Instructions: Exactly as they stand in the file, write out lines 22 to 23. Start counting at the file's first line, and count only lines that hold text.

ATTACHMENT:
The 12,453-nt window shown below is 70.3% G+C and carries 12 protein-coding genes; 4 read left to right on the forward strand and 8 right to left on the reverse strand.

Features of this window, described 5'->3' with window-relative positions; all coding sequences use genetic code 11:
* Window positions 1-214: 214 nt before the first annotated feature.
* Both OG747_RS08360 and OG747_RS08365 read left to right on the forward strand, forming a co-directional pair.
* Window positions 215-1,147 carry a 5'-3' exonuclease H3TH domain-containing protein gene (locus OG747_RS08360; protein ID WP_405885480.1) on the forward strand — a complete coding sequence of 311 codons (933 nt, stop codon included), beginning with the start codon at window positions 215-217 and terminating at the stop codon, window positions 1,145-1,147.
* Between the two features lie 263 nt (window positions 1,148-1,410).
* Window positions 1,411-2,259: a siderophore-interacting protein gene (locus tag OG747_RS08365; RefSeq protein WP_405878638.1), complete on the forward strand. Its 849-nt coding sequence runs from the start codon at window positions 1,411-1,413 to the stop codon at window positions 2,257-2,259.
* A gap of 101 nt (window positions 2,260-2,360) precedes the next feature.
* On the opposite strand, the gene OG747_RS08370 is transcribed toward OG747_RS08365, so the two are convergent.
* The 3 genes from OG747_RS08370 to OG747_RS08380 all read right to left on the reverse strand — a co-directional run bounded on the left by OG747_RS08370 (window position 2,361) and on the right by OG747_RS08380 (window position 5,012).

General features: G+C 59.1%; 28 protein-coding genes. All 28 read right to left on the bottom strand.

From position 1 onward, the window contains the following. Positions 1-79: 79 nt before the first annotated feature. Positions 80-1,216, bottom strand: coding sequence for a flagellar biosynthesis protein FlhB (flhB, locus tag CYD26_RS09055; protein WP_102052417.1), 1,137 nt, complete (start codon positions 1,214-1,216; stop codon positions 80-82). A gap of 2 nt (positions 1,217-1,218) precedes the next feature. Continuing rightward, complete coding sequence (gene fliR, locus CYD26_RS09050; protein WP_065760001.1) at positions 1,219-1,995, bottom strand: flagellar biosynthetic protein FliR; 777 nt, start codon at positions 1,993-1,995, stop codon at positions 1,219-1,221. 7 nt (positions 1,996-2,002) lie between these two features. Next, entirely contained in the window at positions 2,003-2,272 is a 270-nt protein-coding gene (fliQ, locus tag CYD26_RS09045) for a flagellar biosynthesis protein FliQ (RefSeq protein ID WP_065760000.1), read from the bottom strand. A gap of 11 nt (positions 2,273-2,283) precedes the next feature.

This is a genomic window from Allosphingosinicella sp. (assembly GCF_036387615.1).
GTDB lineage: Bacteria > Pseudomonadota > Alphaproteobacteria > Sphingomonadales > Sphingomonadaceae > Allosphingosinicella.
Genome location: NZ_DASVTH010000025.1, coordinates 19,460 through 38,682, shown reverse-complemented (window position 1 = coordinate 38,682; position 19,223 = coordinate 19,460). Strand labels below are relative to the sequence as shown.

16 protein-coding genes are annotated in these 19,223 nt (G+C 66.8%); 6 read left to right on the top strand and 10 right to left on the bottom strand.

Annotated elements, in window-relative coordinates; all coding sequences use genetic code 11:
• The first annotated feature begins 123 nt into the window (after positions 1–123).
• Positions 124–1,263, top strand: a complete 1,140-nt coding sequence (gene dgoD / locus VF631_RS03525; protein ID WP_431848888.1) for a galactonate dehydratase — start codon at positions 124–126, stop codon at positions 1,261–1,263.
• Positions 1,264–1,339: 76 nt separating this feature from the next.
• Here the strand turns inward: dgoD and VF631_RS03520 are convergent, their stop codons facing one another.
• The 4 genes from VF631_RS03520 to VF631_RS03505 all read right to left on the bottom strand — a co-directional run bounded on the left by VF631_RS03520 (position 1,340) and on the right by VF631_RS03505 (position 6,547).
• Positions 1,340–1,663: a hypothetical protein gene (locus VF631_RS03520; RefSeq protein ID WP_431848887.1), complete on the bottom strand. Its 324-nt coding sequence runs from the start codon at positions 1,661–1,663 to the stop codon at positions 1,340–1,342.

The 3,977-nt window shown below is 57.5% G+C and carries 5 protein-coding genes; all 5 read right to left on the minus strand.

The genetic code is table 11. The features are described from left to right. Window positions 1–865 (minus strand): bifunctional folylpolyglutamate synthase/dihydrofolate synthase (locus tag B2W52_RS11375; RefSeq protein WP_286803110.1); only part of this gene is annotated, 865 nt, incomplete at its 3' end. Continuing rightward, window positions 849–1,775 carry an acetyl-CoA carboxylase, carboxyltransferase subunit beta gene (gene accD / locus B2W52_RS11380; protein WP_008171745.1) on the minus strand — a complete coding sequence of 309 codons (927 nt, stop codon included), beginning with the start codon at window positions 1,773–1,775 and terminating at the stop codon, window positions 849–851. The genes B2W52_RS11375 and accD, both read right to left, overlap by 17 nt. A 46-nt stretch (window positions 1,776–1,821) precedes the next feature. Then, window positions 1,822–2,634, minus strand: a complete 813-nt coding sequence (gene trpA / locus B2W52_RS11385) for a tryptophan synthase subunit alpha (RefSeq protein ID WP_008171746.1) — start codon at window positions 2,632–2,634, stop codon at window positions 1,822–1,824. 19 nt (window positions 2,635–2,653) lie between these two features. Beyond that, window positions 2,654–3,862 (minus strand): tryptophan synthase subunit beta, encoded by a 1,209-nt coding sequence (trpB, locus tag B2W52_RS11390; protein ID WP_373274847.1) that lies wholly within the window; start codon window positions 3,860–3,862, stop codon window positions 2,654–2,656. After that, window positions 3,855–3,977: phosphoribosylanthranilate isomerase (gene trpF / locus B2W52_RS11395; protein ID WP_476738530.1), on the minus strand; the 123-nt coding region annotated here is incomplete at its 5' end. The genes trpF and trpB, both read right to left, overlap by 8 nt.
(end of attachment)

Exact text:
• The 4 genes from VF631_RS03520 to VF631_RS03505 all read right to left on the bottom strand — a co-directional run bounded on the left by VF631_RS03520 (position 1,340) and on the right by VF631_RS03505 (position 6,547).
• Positions 1,340–1,663: a hypothetical protein gene (locus VF631_RS03520; RefSeq protein ID WP_431848887.1), complete on the bottom strand. Its 324-nt coding sequence runs from the start codon at positions 1,661–1,663 to the stop codon at positions 1,340–1,342.